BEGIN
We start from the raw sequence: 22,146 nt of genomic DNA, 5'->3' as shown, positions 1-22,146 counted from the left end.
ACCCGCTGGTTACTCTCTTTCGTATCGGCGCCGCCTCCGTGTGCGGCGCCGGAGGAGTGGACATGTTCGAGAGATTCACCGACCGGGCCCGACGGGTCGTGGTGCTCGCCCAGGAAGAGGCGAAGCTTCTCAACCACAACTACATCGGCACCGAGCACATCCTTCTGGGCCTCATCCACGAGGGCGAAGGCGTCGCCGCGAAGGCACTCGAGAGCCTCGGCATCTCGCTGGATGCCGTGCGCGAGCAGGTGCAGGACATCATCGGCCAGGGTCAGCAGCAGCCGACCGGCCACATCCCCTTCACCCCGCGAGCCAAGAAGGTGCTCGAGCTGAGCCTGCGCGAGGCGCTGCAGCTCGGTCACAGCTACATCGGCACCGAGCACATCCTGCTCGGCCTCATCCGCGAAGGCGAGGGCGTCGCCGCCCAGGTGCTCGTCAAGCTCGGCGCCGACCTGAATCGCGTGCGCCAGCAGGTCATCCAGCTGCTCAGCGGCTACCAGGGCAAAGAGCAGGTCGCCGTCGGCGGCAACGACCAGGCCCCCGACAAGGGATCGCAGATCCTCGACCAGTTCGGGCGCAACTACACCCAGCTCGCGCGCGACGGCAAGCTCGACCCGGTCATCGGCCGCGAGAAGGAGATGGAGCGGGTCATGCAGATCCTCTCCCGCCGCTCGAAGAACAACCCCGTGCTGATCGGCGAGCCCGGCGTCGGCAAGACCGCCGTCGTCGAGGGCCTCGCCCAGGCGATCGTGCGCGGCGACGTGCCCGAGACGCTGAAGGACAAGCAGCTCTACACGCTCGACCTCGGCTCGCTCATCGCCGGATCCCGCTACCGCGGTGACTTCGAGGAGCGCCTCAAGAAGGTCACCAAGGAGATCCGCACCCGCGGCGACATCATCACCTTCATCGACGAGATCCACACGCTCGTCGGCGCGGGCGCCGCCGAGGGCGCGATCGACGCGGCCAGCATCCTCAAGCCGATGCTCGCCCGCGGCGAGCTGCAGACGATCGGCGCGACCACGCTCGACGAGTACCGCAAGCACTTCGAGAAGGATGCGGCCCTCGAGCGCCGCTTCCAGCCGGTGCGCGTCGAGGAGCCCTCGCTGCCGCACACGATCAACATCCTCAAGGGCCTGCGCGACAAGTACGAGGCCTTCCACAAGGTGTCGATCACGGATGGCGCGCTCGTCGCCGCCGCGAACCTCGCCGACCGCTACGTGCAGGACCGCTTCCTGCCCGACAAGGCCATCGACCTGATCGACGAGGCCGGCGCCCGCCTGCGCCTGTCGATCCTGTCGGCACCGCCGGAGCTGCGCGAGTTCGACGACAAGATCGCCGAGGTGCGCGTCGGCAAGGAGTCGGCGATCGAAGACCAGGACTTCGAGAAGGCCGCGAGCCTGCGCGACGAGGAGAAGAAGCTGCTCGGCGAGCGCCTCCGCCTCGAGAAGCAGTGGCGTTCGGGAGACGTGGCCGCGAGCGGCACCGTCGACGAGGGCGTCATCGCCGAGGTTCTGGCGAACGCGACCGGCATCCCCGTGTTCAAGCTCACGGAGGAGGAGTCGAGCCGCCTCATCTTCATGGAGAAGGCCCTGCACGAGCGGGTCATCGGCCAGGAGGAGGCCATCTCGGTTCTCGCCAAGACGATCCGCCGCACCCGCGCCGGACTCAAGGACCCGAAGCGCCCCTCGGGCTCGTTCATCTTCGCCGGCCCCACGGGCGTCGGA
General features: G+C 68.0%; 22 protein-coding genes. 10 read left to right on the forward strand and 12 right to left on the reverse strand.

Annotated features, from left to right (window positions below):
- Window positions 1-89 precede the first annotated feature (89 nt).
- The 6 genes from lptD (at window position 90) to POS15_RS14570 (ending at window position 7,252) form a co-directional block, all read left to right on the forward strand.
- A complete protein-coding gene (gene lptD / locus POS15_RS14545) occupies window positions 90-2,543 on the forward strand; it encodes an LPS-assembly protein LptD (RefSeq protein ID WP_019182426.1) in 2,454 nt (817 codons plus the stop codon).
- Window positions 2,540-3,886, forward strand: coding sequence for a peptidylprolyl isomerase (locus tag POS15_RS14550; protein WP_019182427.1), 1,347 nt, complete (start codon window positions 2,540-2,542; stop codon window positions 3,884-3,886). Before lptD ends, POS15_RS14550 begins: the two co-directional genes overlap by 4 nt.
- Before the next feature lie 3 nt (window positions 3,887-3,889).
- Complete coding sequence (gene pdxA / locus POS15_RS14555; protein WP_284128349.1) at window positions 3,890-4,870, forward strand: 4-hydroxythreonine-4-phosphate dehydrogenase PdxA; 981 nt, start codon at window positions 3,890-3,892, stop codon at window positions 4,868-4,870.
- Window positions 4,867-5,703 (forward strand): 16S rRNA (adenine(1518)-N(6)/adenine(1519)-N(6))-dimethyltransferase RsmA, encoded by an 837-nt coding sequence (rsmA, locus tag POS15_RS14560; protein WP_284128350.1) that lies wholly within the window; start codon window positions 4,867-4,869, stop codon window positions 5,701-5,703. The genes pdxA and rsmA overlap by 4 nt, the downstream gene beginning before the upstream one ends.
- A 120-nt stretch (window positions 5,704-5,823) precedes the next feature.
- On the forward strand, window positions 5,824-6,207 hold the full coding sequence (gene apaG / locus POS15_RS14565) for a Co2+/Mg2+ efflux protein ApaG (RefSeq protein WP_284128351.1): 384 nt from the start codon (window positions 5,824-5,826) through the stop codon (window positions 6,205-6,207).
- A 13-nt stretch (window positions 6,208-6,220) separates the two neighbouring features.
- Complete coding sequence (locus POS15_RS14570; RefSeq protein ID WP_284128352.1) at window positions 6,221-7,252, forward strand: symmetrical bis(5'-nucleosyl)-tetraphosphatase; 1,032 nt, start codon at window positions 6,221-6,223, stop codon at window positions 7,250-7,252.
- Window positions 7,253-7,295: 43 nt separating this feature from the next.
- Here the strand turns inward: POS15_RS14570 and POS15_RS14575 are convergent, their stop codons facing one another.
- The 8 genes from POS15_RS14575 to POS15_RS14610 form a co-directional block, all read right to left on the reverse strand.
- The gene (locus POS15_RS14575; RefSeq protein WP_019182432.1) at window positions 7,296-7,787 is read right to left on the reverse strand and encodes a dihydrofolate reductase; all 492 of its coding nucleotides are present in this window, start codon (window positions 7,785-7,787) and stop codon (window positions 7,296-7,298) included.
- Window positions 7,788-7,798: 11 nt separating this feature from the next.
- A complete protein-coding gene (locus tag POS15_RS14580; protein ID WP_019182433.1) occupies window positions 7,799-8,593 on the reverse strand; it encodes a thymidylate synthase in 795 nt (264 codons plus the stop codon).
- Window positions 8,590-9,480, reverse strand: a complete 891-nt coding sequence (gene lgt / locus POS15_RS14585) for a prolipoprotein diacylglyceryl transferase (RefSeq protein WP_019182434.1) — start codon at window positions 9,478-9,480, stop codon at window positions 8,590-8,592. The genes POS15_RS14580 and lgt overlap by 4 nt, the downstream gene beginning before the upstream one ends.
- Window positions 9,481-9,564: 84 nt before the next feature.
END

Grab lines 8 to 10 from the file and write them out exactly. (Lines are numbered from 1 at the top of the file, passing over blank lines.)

- Window positions 2,540-3,886, forward strand: coding sequence for a peptidylprolyl isomerase (locus tag POS15_RS14550; protein WP_019182427.1), 1,347 nt, complete (start codon window positions 2,540-2,542; stop codon window positions 3,884-3,886). Before lptD ends, POS15_RS14550 begins: the two co-directional genes overlap by 4 nt.
- Before the next feature lie 3 nt (window positions 3,887-3,889).
- Complete coding sequence (gene pdxA / locus POS15_RS14555; protein WP_284128349.1) at window positions 3,890-4,870, forward strand: 4-hydroxythreonine-4-phosphate dehydrogenase PdxA; 981 nt, start codon at window positions 3,890-3,892, stop codon at window positions 4,868-4,870.